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American Apparel files for bankruptcy


Staff member
American Apparel files for bankruptcy

The clothing retailer, which fired controversial founder Dov Charney last year, has posted losses every year since 2010.

By: Steven Church Matt Townsend Stephanie Wong Bloomberg, Published on Mon Oct 05 2015

American Apparel Inc. filed for bankruptcy protection after posting years of losses as the clothing retailer, which fired controversial founder Dov Charney last year, seeks to reorganize debts that have ballooned to levels exceeding its assets.

As part of a pre-arranged Chapter 11 restructuring, more than $200 million (U.S.) of bonds will be exchanged for stock in the reorganized company and the clothing retailer will have access to financing after its restructuring, American Apparel said in a statement Monday. Business will continue throughout the reorganization, which was supported by 95 per cent of secured lenders and may last about six months, it said.

Filing for bankruptcy is a “difficult decision that gives American Apparel the opportunity to rebuild the business,” Bryan Roberts, an analyst with Kantar Retail, said by phone. “Quite a few U.S. retailers have gone down this route and come out the other side.”

Though American Apparel has been in disarray since Charney was suspended and then fired as chief executive officer last December for alleged misconduct — claims he says are baseless — American Apparel’s financial woes stretch back longer. The chain has posted losses every year since 2010.

Chronic losses strained the company’s balance sheet to the point that as of end of June, American Apparel had $161 million (U.S.) more liabilities than assets, meaning the company had a negative book value.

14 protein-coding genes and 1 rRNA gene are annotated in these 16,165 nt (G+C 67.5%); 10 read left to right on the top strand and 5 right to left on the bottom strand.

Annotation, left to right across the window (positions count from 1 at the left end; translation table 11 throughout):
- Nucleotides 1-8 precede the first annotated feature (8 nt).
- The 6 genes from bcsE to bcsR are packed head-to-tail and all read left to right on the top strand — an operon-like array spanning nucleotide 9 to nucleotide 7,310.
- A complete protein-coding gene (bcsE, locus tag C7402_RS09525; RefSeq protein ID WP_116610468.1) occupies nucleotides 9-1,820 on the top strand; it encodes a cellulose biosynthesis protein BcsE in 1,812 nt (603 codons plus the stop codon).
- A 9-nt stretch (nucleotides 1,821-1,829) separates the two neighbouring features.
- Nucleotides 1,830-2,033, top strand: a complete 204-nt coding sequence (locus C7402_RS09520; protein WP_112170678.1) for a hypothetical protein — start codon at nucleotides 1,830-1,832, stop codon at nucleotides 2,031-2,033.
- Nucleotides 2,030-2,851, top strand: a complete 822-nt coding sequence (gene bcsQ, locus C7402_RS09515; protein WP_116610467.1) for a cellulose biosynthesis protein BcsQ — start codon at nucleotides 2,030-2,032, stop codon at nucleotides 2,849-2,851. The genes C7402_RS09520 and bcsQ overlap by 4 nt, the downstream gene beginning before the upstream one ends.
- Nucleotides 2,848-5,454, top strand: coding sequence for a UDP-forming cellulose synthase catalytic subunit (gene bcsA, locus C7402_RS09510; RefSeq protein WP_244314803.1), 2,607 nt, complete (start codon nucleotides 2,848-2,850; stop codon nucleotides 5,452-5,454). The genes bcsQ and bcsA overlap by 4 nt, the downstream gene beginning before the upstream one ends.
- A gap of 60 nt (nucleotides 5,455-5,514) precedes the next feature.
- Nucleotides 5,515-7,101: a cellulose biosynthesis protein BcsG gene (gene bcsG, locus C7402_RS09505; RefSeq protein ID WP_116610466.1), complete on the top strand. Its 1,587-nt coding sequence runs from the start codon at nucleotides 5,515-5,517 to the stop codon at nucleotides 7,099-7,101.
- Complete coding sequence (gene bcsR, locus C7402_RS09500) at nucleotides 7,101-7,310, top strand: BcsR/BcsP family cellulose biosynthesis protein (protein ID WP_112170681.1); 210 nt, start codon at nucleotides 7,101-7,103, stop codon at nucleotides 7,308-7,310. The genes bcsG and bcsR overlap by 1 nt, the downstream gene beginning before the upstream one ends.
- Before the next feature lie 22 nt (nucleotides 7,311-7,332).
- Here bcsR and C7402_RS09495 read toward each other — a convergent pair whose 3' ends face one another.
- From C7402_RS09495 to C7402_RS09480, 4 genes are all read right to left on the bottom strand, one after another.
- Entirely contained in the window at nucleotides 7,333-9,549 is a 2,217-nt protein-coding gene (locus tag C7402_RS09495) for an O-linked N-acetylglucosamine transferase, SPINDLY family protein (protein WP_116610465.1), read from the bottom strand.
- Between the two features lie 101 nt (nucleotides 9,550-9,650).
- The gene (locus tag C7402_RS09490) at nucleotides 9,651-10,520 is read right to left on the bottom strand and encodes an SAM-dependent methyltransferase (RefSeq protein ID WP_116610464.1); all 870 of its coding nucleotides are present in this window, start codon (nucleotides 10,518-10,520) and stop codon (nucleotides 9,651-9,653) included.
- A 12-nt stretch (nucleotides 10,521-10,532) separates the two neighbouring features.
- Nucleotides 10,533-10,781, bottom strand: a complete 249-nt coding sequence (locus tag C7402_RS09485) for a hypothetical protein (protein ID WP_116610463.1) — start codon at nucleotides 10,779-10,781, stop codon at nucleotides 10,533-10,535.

The reorganization is designed to provide relief. Under the accord, creditors will provide enough financing and new capital to fund ongoing operations and reduce American Apparel’s debt to no more than $135 million from $300 million, it said. That will help lower annual interest expenses by $20 million, it said.

“By improving our financial footing, we will be able to refocus our business efforts on the execution of our turnaround strategy,” chief executive officer Paula Schneider said in the statement. The company plans to create new products, launch new design initiatives, invest in new stores and grow its e-commerce business, he said.

American Apparel will pay all of its suppliers in full on or after the filing date of Oct. 5 this year and its international operations aren’t affected, it said. The restructuring plan is subject to approvals by the bankruptcy court and other certain conditions, it said.

A Montreal native, Charney started American Apparel in 1998 during his freshman year at Tufts University in Massachusetts. He never graduated, setting off instead for South Carolina, where he employed 20 women to make T-shirts in a barn with no air conditioning. Ten years later, he moved the company to Los Angeles, where there was greater manufacturing capacity.

The company designs and makes “basic fashion” for women, men, children and even pets. At the end of March, it employed about 10,000 people and had 249 stores in 20 countries.

Sales fell in December, a key month for retailers, as Charney said the botched rollout of a new distribution centre slowed shipments. The brand also lost favour with some teens and 20-somethings, who shifted to chains such as H&M, Forever 21 and Uniqlo, said Craig Johnson, president of Customer Growth Partners, a New Canaan, Connecticut-based consulting firm.
In the second quarter, sales sank 17 per cent to $134.4 million (U.S.) and the net loss expanded to $19.4 million from $16.2 million, the company said in August.

Charney, 45, drew attention for his use of young, scantily clad models in ads for his company’s U.S.-made garments. He also attracted litigation and scrutiny from regulators for his employment practices.
A company investigation this year uncovered a history of misconduct that ranged from sexual harassment and retaliation to misallocation of corporate funds, a person familiar with the matter said.
The turbulence at the top means the company has “arguably not hand a firm hand on the tiller,” Roberts said.

The company, which began trading publicly in 2007, peaked at $16.80 (U.S.) in December of that year. The shares last closed at 11 cents on Friday.

American Apparel files for bankruptcy | Toronto Star
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